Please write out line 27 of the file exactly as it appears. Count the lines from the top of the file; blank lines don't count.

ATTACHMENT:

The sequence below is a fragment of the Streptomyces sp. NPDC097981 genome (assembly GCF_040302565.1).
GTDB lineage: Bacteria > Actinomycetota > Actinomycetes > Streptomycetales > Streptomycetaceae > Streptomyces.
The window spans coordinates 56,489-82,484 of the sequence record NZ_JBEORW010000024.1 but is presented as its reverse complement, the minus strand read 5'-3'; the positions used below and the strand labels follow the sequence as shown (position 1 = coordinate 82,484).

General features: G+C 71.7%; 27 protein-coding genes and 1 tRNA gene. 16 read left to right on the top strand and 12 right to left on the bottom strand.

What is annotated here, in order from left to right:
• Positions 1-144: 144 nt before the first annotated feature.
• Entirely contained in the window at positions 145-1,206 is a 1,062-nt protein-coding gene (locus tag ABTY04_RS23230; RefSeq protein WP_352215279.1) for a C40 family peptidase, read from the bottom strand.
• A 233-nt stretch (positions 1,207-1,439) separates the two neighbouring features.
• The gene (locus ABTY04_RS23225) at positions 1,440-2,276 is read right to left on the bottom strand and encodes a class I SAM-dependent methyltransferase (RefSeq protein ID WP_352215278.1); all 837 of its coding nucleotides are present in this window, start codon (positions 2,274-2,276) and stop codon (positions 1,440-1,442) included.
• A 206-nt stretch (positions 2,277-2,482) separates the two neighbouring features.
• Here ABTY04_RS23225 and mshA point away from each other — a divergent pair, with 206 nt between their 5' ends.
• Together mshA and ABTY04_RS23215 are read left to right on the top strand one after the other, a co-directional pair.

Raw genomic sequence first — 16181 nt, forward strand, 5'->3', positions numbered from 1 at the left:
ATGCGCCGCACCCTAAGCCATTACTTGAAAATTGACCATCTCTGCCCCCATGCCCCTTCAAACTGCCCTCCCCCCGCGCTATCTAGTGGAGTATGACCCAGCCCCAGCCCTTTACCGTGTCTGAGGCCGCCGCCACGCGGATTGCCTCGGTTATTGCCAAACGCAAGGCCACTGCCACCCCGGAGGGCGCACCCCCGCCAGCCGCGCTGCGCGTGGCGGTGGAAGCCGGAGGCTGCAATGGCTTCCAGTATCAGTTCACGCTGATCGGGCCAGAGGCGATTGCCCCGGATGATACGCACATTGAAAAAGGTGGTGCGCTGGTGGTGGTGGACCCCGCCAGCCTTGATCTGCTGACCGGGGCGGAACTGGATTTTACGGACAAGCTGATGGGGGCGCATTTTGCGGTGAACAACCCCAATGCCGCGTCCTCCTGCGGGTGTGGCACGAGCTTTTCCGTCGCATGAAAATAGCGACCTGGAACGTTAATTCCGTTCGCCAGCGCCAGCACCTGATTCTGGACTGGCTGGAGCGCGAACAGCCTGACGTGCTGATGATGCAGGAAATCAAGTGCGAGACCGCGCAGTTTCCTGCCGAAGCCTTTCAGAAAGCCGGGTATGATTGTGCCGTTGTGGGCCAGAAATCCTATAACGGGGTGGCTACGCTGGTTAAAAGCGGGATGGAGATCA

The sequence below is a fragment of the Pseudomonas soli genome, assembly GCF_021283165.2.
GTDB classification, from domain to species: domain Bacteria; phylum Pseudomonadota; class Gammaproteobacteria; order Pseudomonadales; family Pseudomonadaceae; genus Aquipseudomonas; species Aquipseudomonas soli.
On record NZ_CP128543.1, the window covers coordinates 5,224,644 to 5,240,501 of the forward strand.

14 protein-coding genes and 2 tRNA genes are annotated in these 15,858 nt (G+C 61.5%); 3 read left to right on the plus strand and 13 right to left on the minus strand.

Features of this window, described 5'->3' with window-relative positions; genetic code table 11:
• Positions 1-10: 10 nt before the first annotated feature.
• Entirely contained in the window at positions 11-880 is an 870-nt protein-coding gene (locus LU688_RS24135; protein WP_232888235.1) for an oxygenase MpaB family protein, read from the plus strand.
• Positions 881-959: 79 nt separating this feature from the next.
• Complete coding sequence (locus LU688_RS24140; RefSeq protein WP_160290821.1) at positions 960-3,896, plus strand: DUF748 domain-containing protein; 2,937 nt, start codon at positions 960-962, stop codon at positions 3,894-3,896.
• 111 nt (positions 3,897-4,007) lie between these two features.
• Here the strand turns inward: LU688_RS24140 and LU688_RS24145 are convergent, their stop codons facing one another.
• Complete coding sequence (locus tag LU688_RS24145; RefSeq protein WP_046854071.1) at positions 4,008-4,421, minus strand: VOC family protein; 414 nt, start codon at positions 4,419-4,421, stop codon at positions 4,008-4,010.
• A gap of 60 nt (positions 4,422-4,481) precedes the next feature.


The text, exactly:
• A gap of 60 nt (positions 4,422-4,481) precedes the next feature.